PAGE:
Understanding the Motivational Mindsets in Your Team

When it comes to motivating our teams, we often default to the carrot-and-stick approach, assuming everyone is motivated by achieving goals and reaping rewards.

But here’s the twist – not everyone operates with a “towards” motivation.

Some, like myself, have an “away from” motivation, being driven by avoiding mistakes or failure.



Is This About Our Disposition?

Let’s be clear, this isn’t about being an optimist or a pessimist.

Even the most optimistic individuals can operate with an “away from” motivational mindset.

Understanding this distinction is pivotal in bringing out the best in those we lead.


Real World Application

The insights I’m sharing with you today come from the world of Neuro-Linguistic Programming, or NLP.

It’s not just interesting psychology, though; it has real-world applications.

Consider a fascinating experiment conducted in Germany with football (soccer – for my American friends)  players.

‘Towards’ motivated players were told to score three out of five penalty kicks, and they did just that.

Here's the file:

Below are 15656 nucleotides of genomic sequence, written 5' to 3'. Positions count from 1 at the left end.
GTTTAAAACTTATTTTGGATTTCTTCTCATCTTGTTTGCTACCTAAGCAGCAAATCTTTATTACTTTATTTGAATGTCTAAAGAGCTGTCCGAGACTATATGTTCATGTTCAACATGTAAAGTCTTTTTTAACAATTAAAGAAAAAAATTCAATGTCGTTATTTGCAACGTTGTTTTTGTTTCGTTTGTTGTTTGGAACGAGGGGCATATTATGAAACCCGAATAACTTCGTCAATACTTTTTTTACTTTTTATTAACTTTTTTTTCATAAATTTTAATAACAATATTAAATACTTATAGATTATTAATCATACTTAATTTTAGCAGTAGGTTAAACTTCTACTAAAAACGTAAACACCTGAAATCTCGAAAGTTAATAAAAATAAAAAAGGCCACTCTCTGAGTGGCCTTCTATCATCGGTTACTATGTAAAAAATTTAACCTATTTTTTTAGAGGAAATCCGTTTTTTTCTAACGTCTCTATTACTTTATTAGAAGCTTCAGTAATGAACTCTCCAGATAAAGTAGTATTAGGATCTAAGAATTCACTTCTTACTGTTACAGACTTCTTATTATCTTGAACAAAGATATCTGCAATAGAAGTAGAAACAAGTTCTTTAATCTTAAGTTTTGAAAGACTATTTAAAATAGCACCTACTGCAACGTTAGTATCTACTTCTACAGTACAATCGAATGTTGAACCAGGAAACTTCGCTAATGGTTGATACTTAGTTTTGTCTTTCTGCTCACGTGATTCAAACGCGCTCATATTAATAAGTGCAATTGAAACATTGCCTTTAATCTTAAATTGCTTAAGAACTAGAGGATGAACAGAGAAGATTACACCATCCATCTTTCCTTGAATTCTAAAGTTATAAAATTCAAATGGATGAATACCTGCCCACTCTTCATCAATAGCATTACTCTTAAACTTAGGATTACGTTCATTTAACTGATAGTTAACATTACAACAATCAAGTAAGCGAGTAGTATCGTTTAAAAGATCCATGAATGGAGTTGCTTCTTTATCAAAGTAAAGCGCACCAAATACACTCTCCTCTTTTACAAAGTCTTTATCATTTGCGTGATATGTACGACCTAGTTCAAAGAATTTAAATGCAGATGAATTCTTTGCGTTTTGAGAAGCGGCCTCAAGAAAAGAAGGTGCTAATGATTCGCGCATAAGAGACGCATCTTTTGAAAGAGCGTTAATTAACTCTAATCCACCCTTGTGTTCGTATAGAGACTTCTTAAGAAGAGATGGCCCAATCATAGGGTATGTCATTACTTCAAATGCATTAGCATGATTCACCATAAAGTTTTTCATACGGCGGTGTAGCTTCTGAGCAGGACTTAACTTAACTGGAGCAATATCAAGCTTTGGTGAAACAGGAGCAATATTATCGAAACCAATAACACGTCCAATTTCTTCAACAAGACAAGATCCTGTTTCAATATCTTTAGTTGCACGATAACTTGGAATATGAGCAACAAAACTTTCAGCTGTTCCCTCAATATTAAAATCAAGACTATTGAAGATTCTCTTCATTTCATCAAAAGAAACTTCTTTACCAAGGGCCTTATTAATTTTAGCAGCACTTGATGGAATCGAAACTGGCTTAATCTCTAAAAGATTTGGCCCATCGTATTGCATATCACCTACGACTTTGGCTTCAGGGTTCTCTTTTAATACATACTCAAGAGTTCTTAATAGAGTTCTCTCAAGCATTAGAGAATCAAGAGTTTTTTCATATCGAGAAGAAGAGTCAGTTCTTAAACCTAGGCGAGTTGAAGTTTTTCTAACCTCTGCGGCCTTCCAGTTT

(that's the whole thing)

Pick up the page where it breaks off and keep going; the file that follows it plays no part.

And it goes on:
‘Away from’ motivated players were tasked with not missing more than two, and they also scored three out of five.

However, when the script was flipped for the ‘towards’ motivated players – aiming not to miss more than two – they generally missed more than two!

Incredible, right?

This experiment vividly demonstrates the real-world impact of understanding motivational mindsets.


Understanding Our Team

So, how can you discern and leverage these motivations in your team?

It’s simpler than you might think.

Observe how individuals respond to goals and objectives.

Towards motivated folks thrive on clear goals, tracking progress, and feedback. They like to clearly understand the milestones on the path to success or their reward.

On the flip side, away from motivated individuals respond well to understanding the consequences of failure. They excel with clear deadlines, appreciating the urgency that comes with them. Rather than focusing on ideal goals, they benefit more from knowing common mistakes to avoid. And don’t forget, they value rules and guidelines as guardrails to steer them away from failure.


Over To You

I have three simple questions to help you apply this knowledge.

  1. How can you use this knowledge with your team and peers?
  2. Why must you use this knowledge?
  3. When will you apply this knowledge?


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Until next time, keep looking after those you have the privilege and responsibility to lead.

Your coach,

Corporate Whack Attack


Photo by Zuzana Ruttkay on Unsplash

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